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Creating personas

Three hashtags: target group, how to, persona

When developing a content strategy there is no way around your target audience. The nicest looking content strategy is worth nothing if you don’t address your target group’s questions and pain points. If you don’t provide a suitable solution, they will simply look elsewhere. Personas will help you get to know your users and customers. 

What are personas?

Personas are fictional representatives of your target group. Their goal is to align your organization with your target group’s needs. Personas help you put yourself in your customers’ shoes, make decisions on a strategic level, design tailored offers for them and guarantee consistency when addressing them across different touchpoints.

To create content that matters and offers that are relevant to your audience, buyer personas are the first step. Only when you understand what’s important to your target group, your communication and marketing strategies can be effective. 

How does a persona look like?

There is no universal persona. How your personas look like, strongly depends on your target group. A nicely prepared presentation of demographic data is not enough, though. To gain valuable insights and prepare your persona, you will have to listen to your target group. Explore their history and find out when, how and why they make the decision to buy a product or service. Use your findings to show your (potential) customers the aspects of your product or service that are relevant to them. 

What I personally like to include when creating a persona, are the target group’s goals, their background, expectations, motivations and frustrations. Those aspects are most important to me to understand the audience. Depending on the context, I will add their skills, social media channels and devices they use. A quote adds a nice touch, as well. I do include demographics, because it makes it easier to add a face to your persona. But in my eyes, all the other things I mentioned before are more valuable. 

If you combine all those insights, your persona profile can look like the example below. In that specific case I was working on a persona of potential apprentices  for a company:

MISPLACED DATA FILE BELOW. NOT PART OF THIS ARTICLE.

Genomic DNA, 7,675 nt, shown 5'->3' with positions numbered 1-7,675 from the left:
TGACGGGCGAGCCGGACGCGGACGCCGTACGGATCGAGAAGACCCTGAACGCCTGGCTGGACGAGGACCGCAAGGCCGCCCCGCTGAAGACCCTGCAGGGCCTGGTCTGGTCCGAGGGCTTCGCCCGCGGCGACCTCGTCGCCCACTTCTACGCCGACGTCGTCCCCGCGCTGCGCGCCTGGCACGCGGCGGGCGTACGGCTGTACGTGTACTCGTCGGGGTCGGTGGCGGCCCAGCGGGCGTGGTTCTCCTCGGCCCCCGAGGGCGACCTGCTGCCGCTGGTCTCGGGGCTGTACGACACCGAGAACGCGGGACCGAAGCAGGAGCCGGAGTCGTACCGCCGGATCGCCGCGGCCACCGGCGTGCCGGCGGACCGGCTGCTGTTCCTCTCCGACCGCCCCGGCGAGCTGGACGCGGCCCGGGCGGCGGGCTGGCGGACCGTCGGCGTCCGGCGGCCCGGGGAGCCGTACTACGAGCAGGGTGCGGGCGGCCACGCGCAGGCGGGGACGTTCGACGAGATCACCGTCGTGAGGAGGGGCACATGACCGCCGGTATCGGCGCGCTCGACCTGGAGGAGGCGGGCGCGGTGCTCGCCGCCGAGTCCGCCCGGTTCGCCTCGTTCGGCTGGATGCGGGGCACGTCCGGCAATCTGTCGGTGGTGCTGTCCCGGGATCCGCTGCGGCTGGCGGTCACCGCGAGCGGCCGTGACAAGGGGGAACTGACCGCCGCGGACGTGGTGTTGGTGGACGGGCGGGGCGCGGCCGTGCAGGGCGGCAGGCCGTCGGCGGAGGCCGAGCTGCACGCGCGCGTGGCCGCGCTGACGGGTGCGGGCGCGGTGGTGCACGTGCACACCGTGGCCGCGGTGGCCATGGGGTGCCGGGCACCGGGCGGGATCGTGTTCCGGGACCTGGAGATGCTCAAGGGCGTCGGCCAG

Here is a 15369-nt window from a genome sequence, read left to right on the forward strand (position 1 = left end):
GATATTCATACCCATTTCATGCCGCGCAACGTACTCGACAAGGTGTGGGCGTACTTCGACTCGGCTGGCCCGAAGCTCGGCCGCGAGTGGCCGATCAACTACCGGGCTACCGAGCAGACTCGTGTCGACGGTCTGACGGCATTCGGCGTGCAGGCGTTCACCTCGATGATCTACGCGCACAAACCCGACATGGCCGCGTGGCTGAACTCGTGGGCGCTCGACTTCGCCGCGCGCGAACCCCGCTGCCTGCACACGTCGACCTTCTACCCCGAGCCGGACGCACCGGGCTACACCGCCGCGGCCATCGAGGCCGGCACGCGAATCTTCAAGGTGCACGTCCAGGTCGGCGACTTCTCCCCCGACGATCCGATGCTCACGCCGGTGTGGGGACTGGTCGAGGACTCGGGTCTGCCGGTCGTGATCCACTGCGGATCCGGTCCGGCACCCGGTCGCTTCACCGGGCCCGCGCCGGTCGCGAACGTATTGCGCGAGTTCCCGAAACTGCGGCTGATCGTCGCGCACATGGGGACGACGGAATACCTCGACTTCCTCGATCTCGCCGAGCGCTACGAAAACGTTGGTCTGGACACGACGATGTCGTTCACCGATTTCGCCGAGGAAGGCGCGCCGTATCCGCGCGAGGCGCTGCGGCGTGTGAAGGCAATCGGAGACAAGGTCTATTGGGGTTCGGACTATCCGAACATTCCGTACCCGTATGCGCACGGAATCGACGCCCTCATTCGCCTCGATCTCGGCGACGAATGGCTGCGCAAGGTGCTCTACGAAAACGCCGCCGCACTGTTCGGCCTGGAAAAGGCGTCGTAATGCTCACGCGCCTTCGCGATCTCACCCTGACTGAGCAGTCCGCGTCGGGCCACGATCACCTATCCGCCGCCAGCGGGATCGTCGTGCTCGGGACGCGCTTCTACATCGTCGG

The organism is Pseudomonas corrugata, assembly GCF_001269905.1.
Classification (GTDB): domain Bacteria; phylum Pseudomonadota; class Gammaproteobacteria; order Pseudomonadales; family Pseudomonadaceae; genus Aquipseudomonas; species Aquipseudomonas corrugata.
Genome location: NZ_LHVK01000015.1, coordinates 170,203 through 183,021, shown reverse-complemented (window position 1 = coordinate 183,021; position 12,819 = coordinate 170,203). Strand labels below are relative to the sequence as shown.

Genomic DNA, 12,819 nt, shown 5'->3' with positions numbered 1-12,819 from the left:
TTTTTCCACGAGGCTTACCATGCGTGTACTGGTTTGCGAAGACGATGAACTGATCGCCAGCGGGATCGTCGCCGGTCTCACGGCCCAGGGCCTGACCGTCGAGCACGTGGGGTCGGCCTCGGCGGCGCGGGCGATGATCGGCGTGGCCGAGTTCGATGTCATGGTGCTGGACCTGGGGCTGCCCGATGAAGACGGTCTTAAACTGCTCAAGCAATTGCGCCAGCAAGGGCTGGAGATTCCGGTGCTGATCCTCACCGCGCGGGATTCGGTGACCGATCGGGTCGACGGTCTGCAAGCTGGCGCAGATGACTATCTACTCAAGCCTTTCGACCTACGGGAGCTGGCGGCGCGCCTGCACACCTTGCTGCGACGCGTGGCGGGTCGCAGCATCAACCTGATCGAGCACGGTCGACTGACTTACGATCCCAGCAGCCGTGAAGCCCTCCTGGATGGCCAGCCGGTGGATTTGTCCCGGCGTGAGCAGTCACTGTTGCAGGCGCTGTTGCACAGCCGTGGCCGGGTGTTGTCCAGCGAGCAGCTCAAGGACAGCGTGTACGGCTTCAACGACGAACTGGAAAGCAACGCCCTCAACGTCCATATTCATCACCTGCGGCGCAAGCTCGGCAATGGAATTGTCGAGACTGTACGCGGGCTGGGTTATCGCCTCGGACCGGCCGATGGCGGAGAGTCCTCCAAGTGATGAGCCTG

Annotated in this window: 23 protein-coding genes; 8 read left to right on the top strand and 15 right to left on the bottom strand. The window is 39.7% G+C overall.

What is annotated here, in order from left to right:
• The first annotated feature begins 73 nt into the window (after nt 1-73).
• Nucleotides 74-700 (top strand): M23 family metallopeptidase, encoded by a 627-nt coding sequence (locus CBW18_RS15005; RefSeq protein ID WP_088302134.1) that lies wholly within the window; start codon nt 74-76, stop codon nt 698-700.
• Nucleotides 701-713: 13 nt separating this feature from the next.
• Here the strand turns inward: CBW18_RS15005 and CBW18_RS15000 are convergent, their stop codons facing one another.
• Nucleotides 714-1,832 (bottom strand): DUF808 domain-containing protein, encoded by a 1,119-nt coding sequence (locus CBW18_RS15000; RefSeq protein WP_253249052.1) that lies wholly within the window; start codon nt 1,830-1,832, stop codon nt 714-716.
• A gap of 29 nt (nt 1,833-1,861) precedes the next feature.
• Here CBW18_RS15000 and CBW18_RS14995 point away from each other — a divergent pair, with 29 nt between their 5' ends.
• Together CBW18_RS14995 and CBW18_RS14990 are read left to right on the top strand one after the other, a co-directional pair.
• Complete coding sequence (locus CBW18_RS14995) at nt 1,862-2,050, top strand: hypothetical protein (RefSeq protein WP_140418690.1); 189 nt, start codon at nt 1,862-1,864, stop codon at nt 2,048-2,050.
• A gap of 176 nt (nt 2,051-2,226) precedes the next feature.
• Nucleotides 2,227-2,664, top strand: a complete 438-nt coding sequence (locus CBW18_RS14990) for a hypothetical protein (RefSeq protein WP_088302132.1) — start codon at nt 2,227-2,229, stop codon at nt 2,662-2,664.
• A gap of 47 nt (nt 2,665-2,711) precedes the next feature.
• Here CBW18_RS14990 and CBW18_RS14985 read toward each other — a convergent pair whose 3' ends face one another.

Example of a user persona

Creating personas

Creating personas is primarily about listening to and understanding a target group. Buying decisions are complex, which is exactly why you should invest some resources to speak to your target audience and gain deep insights.

Adele Revella wrote one of the go-to books about buyer personas which I want to recommend to you. It contains hands-on instructions and even if your project is not about buyers per se because e.g. you want to create personas for potential employees or you want to gain members for your NGO, you can still take away a lot of information on how to tackle the process. For my German speaking colleagues, I can also recommend Martin Bredl’s article and instructions based on Revella’s book. 

When creating personas you should go through the following steps: 

  1. Define your persona: who should be addressed by your communication measures? 

  2. Conduct interviews: You won’t need as many interviews as you might expect – eight is a number you can orient yourself toward. You will have enough interviews when the answers keep repeating. Try to find out about your target group’s experiences, expectations, pain points and motivations. When it comes to the interviews, I personally like to mix and match methods. In my last projects I took some of Revella’s suggestions but combined them with elements of qualitative research by Uwe Flick to standardize the process a little more. If you are interested in the more scientific way to lead interviews, make sure to read my colleague Pamela’s article

  3. Analyze interviews: To get the most out of the interviews, you should record and transcribe them. When it comes to coding them, I tend towards the more scientific approach as well. You can get an insight about systematic coding and how the tool MAXQDA can be used for it in another of Pamela’s articles. Since systematic coding can be time consuming, you can of course stick to Revella’s recommendations.  

  4. Develop a persona profile: After conducting and analyzing the interviews you can develop persona profiles with your findings. Note that it is best to develop as few personas as possible. That will make communication more effective. To put your findings into place, I highly recommend using UXPressia. We used this tool in one of our lectures with Noz Urbina to create personas as well as user journeys. It is a very user friendly tool which will make your life easier. To validate the personas, I usually hold a workshop with the target group, which I combine with creating a user journey. That gives me a chance to discuss with the target group if the persona profile I built is suitable. 

Use your personas

Once you’re finished, make sure to use the personas and not let only them sit in a drawer. They can add so much value to your communication. That being said, not only your marketing or communications department should use them. Make sure that everybody in your organization knows your target audiences to create a common understanding. One last thing: personas are not a rigid tool. They should be questioned and developed further regularly.